On January 16th, 2015, Westbrook repeated that he had a “good execution” for several questions during a post-game interview (shown below). In the first month, a YouTube upload of the video garnered upwards of 2.6 million views and 2,400 comments.



    Notable Examples

    Ronaldo

    Ronaldo! is a Brazilian internet meme that spawned out of an interview segment from the Brazillian comedy show Pânico na TV (Panic on TV). Among those interviewed on the show that day was Zina, a young, enthusiastic fan of the FC Corinthians who appeared nervous before the camera.



    Why You Heff to be Mad?

    “Why You Heff to be Mad?:http://knowyourmeme.com/memes/why-you-heff-to-be-mad is a memorable quote uttered by Russian professional ice hockey goaltender Ilya Bryzagalov in response to a journalist’s question about his fellow Anaheim Ducks teammate Chris Pronger during a post-game interview in 2006.



    I Was Almost Coming

    “I was Almost Coming” (Japanese: ほぼイキかけました, Hobo ikikake mashita) a catchphrase coined by the Japanese baseball player Ichiro Suzuki. It became to a buzzword shortly after it was uttered in the 2009 World Baseball Classic.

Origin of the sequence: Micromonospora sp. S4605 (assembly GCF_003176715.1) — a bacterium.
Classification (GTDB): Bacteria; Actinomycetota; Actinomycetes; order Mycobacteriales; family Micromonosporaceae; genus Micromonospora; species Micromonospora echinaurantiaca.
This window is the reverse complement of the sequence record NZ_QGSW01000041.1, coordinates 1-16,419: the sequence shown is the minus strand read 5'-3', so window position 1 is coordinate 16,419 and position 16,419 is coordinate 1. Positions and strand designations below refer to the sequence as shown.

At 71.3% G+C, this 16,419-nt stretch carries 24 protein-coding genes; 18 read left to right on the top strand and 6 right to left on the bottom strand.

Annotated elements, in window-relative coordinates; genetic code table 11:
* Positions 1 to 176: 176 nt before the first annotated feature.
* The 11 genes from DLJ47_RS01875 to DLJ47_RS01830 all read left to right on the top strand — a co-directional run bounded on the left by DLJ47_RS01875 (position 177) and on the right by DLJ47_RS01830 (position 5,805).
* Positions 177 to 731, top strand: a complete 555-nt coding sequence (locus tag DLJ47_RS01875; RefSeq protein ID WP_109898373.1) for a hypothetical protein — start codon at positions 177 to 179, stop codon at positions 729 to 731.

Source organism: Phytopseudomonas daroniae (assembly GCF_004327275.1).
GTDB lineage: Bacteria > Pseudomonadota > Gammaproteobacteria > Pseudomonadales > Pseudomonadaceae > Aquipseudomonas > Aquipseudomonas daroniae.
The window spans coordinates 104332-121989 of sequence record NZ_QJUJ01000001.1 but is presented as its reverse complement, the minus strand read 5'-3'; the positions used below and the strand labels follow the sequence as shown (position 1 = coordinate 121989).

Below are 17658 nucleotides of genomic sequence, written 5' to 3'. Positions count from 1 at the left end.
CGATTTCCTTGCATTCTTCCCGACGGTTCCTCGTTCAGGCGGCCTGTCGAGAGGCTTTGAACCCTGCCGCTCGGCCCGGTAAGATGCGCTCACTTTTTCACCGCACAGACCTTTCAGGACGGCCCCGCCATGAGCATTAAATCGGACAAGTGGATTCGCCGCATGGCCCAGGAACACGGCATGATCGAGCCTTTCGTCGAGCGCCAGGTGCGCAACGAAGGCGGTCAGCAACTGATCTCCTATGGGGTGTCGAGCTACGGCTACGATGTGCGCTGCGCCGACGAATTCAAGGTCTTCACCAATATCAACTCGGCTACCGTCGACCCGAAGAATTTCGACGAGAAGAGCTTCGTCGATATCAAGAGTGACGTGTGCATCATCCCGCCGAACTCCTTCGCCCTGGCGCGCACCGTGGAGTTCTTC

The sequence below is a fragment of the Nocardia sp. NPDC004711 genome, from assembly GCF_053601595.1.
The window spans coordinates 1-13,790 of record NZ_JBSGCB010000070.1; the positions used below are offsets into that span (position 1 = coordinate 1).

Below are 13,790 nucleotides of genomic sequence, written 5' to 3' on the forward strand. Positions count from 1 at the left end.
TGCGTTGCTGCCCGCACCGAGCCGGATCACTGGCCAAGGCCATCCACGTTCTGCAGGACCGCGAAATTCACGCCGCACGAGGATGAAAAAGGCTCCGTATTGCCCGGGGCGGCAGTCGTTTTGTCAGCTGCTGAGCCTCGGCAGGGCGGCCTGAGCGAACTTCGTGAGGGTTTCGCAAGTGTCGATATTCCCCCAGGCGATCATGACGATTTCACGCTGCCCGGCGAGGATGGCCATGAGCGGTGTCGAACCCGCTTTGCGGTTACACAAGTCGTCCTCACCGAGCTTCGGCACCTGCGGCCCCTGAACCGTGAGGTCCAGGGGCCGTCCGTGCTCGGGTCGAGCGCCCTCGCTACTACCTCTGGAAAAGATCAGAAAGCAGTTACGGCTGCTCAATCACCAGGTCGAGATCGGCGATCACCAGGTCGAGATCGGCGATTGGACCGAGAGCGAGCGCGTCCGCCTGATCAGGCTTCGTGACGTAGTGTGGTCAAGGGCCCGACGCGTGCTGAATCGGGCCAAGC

Yao Ming Face

    Yao Ming Face (sometimes referred to as “Fuck That Guy” or “Dumb Bitch”) is a rage comic-style contour drawing of the professional basketball player Yao Ming wearing a hearty smile. The drawing is based on a stillshot photograph of Yao Ming captured from a post-game press conference in May 2009.



    Richard Sherman’s Postgame Interview

    Richard Sherman’s Postgame Rant refers to televised taunts uttered by Seattle Seahawks’ cornerback during an interview following his team’s 23-17 victory over the San Francisco 49ers in January 2014.



    Search Interest

    External References


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  • 01/27/15--09:29: Ironic Memes
  • About